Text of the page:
"Philosophy in the Flesh"

George Lakoff and Mark Johnson have written a very readable and really good book about an intriguing linguistic concept, Metaphors we live by. Take care, it’s not a work of philosophy, it’s full of holes and bad reasoning, like much of so-called “science”. There are better technical books on Cognitive Linguistics, such as Langacker’s books, Fauconnier’s amazing classic or Talmy’s opus magnum, but they aren’t really that readable, and all of them indulge in the same disregard for, well, thinking. Bah, science. Oh, were was I? Yes, well, many years later, Lakoff and Johnson decided that, after all, not only did they write philosophy, but GOOD philosophy, really, better than ALL the other philosophers, which, from the start, smacked of the typical myopic condescension to philosophy usually practiced by scientists. So they published Philosophy in the Flesh: The Embodied Mind and its challenge to western thought in 1999, which is a very pretty book (I like the cover). That is all the nice things that can be said about it. The authors totally disregard the actual writings of the writers they criticise. The only ones who get their due, mostly, are Chomsky and Descartes. With all the others it’s as if they never thoroughly read a book of theirs. I have a specialist (well) for Analytic Philosophy at hand and she was astonished, looking at the bibliography, that, having read these books, the authors could still claim what they did. It’s no use going into details here, they are wrong in most respects. In the parts where I have in-depth knowledge, the idiocy was equally palpable.
The funniest thing was that they call it “A radical change in our understanding of reason” and talk about the ‘fact’ that “human rationality isn’t at all what the Western philosophical tradition has held it to be” and “we are different from what our philosophical tradition has told us we are”. They say that their thesis was ORIGINAL. NEW. Which, frankly, it’s not. These ideas have been around. Hampshire (much as I dislike him), Husserl, Quine, even in the work of writers as old as Kant (I’m told) and Stirner traces of such a sentiment can be found. And we are not even talking about the parts of it that aren’t boring old materialist philosophy.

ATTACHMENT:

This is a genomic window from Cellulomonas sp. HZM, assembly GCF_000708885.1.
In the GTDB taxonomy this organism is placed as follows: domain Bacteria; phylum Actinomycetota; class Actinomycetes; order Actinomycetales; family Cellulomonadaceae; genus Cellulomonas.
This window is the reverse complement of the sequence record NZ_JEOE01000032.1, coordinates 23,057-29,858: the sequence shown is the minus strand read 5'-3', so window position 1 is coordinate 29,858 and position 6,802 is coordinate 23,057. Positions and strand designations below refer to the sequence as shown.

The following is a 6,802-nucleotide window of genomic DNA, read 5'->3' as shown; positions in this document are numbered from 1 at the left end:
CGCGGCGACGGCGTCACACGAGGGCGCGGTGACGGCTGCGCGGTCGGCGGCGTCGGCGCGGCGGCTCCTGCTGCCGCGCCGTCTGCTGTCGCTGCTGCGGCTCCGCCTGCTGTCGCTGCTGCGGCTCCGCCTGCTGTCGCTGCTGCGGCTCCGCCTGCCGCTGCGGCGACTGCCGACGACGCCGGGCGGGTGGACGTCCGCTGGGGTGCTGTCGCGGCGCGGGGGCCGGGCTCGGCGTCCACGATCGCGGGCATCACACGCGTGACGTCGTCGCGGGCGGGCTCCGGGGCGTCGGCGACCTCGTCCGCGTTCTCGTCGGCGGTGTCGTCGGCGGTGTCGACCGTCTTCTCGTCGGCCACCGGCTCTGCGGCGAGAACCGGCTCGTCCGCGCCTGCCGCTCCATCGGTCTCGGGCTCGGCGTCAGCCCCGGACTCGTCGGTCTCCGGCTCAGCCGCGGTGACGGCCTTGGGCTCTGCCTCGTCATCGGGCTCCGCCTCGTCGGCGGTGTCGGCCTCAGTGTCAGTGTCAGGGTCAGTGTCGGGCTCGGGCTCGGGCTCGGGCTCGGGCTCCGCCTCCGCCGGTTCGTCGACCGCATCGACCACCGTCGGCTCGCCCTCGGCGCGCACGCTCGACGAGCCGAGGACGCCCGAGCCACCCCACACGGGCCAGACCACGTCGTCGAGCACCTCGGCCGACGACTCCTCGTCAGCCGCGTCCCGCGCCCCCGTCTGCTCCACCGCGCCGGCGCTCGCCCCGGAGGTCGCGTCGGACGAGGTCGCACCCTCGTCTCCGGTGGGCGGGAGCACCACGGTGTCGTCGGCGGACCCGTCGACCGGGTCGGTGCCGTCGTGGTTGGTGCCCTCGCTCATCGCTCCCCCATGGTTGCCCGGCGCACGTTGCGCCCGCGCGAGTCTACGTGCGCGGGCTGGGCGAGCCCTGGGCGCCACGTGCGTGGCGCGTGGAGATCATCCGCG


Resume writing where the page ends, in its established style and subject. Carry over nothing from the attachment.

One should be thankful to Lakoff and Johnson for their work in the 1980s, because they found a precise and good expression for a problem and its answers (here is an explanation but I just saw that it’s now, miraculously, also called “embodied philosophy”. Don’t let that confuse you, it’s not philosophy) that have been around for a while now, but this…is just…embarrassing. I know I have recommended their books to some of you, and after reading vast parts of this one, I felt acutely embarrassed to have done so. Stay away from this one. And don’t think that they are philosophers. They are not. They are linguists, with all the positive and negative things that follow from that description. I still recommend Lakoff’s Women Fire and Dangerous Things.

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